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Big sister as mother is not an uncommon story. A lovely ode to the bond of sisterhood, one of the strongest ones there is.
Editor’s Note: On this Mother’s Day, we asked our contributors to share stories of women who have mothered them, beyond their mothers. This is one of the beautiful stories we received. While we love our moms, this is our way of acknowledging that it takes a village to raise a child, and many of us have been lucky to be mothered by others too.
She would burst into tears when I howled as a little baby, so I am told. But having seen her cry whenever I have fought with her, I trust those stories completely.
This woman who mothered me was all of three years old when I snatched away the position of the youngest child in the family from her. My sister, has been the one who always looked out for me and still does even though we have children of our own now.
She is definitely to be blamed for the outspoken rebel that I have grown into, for I grew up seeing her fight till the very end. It is because of her that I have believed that I can dance and sing, though I feel that my baby sleeps whenever I sing a lullaby to him out of sheer desperation to end the torture.
She is also to be credited for passing on the habit of eating chalk and raw rice; something which I still occasionally do.
As a young child, I hated going to the school so much so that I would cry as soon as we reached the school gate. I would hold on to her skirt and a tug-o-war would ensue between me and the peons who would try hard to pull me off her. I on my part would use all the strength I had in my tiny bones, till they finally did us apart.
She was the sense of home for me, a sense of family amidst strangers and I would do anything to remain with her for as long as possible. Sometimes I would sneak into her class and sit with her, winning over her teachers with an innocent smile and so they would let me be. But then there were some who would hear none of it and send me right back where I belonged. Needless to say my sister faced the brunt all along. But never did she sent me away.
Once we went on a school picnic and I came back home with a friend without telling her. She came hours later, exhausted and crying, as she had been searching for me all over the place and thought that somebody had kidnapped me. While I had been happily eating oranges on our terrace ignorant of the grave mistake I had committed. I still remember the look in her eyes when she saw me standing on the terrace and happily waving at her. If looks could kill, I would not be alive to tell this story today.
Well, these are stories that I am sure would be passed on to our kids as part of a family heirloom.
It was only after she left school and I was left to fend for myself that I realized how protected I had been. I could pick a fight with anyone, go to school without the required stationery, be let off by teachers, speak to seniors without hesitation because I had her to fall back on.
Growing up days are critical as they build our sense of identity and it becomes even more important to have someone to look up to. Skinny kids with braces on their teeth have their chances of survival in a competitive school environment upped just because they have sisters like mine, who are firmly standing behind them, shooing away anyone who poses a threat.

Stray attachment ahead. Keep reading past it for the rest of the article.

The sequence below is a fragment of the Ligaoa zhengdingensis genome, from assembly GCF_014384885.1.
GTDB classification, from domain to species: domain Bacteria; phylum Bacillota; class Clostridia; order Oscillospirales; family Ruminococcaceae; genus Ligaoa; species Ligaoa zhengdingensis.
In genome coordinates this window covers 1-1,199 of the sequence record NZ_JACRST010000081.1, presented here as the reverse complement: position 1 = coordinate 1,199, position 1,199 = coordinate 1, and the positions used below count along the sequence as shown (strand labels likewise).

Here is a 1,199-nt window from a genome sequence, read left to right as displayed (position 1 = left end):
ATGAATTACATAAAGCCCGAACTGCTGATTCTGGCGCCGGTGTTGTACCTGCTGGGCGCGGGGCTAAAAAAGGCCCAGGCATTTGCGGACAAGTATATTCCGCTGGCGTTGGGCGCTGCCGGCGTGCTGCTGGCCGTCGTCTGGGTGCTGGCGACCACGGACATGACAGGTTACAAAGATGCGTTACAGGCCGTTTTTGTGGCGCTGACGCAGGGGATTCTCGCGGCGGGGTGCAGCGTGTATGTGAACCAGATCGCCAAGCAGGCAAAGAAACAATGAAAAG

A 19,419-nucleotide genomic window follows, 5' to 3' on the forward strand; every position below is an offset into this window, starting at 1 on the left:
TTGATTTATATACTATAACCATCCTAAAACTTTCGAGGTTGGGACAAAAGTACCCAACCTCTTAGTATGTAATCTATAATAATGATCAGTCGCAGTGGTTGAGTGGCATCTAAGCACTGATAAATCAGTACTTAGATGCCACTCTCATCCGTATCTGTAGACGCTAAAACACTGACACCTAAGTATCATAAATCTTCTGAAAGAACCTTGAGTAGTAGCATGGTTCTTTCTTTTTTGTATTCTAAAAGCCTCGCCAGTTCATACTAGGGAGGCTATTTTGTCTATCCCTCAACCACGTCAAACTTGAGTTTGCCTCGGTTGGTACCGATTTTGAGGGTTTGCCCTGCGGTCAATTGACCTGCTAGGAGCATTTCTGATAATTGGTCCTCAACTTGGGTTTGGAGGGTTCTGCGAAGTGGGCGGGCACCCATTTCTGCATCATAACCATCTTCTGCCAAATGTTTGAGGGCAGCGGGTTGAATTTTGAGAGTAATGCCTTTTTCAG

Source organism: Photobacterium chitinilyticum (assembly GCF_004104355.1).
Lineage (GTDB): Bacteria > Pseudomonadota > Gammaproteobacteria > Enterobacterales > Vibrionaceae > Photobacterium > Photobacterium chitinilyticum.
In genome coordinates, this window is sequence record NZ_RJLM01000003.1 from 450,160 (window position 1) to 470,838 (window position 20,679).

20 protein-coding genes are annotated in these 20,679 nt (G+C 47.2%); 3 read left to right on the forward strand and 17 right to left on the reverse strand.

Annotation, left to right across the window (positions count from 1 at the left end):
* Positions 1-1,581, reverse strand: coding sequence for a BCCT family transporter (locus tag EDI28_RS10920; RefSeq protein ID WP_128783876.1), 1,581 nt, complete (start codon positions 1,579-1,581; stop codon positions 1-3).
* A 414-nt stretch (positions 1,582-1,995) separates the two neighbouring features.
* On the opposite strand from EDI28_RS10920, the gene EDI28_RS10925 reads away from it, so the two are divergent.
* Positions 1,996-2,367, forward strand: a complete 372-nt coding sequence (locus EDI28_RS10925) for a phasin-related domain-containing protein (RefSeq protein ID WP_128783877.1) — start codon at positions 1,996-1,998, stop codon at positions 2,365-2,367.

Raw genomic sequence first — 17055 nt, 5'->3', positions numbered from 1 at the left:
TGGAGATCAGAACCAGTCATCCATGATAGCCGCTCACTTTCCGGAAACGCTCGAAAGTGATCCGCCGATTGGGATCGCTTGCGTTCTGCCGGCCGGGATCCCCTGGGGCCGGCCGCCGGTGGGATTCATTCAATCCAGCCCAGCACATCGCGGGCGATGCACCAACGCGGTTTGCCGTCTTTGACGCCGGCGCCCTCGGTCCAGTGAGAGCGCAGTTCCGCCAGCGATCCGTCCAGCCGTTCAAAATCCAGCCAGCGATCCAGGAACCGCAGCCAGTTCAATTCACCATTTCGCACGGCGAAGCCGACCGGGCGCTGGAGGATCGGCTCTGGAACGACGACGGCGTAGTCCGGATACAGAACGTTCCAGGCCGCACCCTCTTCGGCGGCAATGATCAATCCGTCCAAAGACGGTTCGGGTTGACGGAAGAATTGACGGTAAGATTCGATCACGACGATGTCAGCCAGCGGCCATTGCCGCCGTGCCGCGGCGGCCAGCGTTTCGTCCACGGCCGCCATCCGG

And now that I am all grown up and independent, it is her that I turn to when I feel lost and seek familiarity when overwhelmed with the unknown.
Aren’t elder sisters second mothers to their siblings? Well, mine certainly was.
Two girls image via Shutterstock
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Chetan Bhagat had no business slut shaming Uorfi Javed or any other woman. If he wants to 'guide' young men in the 'right direction' then he should take accountability for his words.
Chetan Bhagat, one of India’s bestselling authors, thought it was an ingenious idea to slut-shame Uorfi Javed, an Indian actress and influencer, at the Sahitya Aaj Tak literature festival.
“Phone has been a great distraction for the youth, especially the boys, spending hours just watching Instagram Reels. Everyone knows who Uorfi Javed is. What will you do with her photos? Is it coming in your exams or you will go for a job interview and tell the interviewer that you know all her outfits? On one side, there is a youth who is protecting our nation at Kargil and on another side, we have another youth who is seeing Uorfi Javed’s photos hiding in their blankets.”
Uorfi Javed responded with a video on her Instagram stories calling out Bhagat’s bluff. She shared the screenshots of his previous chat conversations with Ira Trivedi, author and yoga instructor, which came to light during the #MeToo movement.
While boys are taught to naturally own the space they enter, girls are taught to give up, to accommodate, to adjust since "it is their primary responsibility to keep families and relations together."
Yesterday, I was watching these 4 young girls around 16 – 17 years old play badminton. They were having fun, goofing around with all 4 of them equally involved in the game.
In some time two of their male friends joined them, and as part of round robin, the 2 boys replaced two of the girls. All good.
As the play continued, I started noticing a change in the way the game was being played. The shuttle was played most of the times between the two boys and there was a sense of competition and aggression brought in. The other 2 girls playing soon starting losing interest in the game as they hardly got any game time. Even if the shuttle came towards them, the boy in their team would move and play that shot. They soon moved to the sidelines as the boys continued to play.
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